Krznaric extrapolates from this that the more overtly secular brands of mindfulness provide “a ‘me me me’ mindfulness that might be good for you, but doesn’t necessarily make you good. In contrast, [Ricard] believes the ancient Buddhist tradition offers a much-needed ethical framework that integrates concepts like compassion, empathy, and caring.” (TIME)
While MBSR remains the best-known mindfulness practice, several second-generation mindfulness-based Interventions (MBIs) have also been developed. Several follow Kabat-Zinn’s secular direction, while others more strongly emphasize their Buddhist roots and context. Lynette Monteiro, clinical professor at the University of Ottowa and co-founder of the Ottawa Mindfulness Clinic, told us that:
“MBSR” has taken on an icon status like “Xerox,” where the use of the acronym belies the wide range of forms it represents. This is important because (1) it is unfair to tar MBSR with the sins of unvalidated or “knock-off” versions and, equally so, to tar validated second-generation mindfulness-based programs with the sins of the parent. (2) There are a number of mindfulness programs (such as ours) that have been developed and are similar in protocol but significantly different from the MBSR ideology. Some of these also include explicit practices of sila, while others have a clear connection to cultivating values and virtues. In other words, we would be enriched by opening our conversation to the many different ways mindfulness is being taught and let go of the pointless stranglehold on MBSR/MBCT,* which no more represents the entirety of secular/clinical mindfulness than Xerox represents Canon or HP.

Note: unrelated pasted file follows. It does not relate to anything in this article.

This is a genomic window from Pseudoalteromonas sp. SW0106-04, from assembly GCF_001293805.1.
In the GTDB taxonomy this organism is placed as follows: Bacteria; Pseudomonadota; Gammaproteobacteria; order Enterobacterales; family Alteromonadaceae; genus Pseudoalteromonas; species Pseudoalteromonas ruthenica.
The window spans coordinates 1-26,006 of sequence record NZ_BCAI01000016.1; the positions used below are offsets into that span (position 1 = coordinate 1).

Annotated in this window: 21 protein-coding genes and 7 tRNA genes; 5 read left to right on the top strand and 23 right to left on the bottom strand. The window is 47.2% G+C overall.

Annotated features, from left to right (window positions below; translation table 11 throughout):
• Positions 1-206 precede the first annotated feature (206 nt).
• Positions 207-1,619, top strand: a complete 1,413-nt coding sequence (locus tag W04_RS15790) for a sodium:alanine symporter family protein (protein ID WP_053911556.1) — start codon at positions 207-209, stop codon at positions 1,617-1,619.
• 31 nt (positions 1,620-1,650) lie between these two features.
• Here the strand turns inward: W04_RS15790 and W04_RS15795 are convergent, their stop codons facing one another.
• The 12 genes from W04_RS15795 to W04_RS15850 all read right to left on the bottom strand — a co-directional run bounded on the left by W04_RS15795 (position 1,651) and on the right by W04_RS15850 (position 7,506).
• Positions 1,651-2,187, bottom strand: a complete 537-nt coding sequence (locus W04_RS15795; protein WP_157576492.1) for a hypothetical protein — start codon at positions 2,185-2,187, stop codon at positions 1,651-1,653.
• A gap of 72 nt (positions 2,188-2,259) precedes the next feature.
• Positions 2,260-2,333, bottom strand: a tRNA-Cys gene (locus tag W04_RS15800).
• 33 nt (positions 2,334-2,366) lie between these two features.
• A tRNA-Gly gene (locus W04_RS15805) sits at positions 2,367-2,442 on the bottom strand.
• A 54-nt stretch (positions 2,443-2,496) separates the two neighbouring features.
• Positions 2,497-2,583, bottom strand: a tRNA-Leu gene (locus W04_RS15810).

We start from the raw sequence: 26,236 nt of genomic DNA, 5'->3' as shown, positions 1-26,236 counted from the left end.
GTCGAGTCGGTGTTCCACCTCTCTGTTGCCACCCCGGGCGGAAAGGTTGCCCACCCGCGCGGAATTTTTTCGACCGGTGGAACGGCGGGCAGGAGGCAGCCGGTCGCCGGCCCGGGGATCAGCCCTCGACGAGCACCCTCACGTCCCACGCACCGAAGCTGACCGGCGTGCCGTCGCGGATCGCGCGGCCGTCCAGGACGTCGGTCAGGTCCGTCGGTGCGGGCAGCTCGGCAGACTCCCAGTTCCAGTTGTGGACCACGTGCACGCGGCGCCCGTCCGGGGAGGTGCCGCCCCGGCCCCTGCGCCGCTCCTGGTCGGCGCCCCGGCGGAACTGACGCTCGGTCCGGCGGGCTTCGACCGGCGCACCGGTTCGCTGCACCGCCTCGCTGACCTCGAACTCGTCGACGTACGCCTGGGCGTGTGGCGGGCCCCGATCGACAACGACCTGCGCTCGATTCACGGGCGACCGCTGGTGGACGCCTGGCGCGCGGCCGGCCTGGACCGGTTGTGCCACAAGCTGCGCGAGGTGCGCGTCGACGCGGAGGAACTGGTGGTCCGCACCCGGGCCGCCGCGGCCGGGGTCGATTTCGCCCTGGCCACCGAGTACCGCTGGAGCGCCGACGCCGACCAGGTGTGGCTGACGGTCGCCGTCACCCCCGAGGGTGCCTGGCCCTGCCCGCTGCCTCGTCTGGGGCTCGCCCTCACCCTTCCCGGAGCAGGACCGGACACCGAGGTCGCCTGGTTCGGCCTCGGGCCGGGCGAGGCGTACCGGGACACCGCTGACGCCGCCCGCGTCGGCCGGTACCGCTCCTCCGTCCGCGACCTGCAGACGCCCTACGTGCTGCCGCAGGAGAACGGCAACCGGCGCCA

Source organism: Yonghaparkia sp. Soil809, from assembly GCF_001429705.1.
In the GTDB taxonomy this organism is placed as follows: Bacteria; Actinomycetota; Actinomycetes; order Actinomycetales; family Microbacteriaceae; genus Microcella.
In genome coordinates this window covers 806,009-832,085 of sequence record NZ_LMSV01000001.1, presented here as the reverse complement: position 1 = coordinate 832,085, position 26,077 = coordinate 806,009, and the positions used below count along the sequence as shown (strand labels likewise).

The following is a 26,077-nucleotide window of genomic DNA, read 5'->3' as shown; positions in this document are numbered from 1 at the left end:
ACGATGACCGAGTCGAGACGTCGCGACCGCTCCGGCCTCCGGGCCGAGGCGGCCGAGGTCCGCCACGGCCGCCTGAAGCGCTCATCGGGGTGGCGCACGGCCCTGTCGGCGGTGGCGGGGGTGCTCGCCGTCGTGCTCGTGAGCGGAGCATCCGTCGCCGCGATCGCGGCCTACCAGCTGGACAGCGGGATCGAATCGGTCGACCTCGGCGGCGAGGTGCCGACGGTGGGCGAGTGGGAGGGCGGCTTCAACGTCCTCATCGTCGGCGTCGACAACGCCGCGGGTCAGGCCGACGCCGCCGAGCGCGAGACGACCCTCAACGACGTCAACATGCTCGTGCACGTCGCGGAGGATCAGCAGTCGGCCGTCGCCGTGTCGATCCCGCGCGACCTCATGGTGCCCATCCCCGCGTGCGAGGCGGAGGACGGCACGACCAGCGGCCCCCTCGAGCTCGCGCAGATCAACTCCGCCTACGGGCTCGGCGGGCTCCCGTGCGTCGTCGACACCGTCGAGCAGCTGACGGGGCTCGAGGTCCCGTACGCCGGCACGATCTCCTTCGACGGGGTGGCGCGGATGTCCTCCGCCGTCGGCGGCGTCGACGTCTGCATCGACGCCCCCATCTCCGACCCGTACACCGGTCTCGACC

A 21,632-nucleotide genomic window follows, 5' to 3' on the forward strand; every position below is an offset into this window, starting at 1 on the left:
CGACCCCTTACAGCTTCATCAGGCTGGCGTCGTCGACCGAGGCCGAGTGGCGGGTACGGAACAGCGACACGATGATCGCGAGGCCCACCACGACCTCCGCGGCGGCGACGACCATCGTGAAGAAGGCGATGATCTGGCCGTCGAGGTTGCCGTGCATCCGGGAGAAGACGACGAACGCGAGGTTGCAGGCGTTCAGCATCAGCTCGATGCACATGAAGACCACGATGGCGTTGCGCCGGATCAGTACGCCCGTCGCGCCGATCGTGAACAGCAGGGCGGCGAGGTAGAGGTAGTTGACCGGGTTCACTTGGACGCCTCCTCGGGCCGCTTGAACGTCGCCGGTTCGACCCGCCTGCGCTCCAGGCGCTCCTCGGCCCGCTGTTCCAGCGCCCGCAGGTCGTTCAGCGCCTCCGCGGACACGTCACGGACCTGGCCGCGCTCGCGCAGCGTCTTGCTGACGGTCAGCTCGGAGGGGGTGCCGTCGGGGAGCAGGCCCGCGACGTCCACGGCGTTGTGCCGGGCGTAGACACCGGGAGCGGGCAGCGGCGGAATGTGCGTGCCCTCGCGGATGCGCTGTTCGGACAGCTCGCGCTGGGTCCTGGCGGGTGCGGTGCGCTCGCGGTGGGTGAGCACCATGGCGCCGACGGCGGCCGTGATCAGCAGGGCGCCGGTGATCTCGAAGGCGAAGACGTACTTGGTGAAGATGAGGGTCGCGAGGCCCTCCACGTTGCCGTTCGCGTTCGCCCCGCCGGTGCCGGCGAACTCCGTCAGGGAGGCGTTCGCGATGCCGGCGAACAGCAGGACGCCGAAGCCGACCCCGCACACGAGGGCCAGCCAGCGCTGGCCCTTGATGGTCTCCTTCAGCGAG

As the variety of mindfulness-based interventions and treatments continues to multiply, it will be important for both critics and the public to understand their differences—both to determine which, if any, will be most beneficial to them and to more carefully recognize deficiencies.
Monteiro wants those working in mindfulness to take this deeper analysis inward as well, “I also want to point out that zooming in on ‘explicit’ ethics as a debate point is a bit of a red herring. As I continue to work on this question, I’m struck by the power of the blind spot: what is implicit that we need to know? What are we conveying in our own way of teaching that is subtly a personal horse we ride, unaware that we are doing so? With the growth of awareness of cultural and religious influences, I think it is as important to ask the tough questions about our own biases as mindfulness teachers, Buddhist or otherwise.”
* Mindfulness-based Cognitive Therapy
How We Ruined Mindfulness (TIME)
Beyond McMindfulness (Huffington Post)
Life Lessons from the World’s Happiest Man (Esquire)
Secular Mindfulness: potential and pitfalls (Barre Center for Buddhist Studies)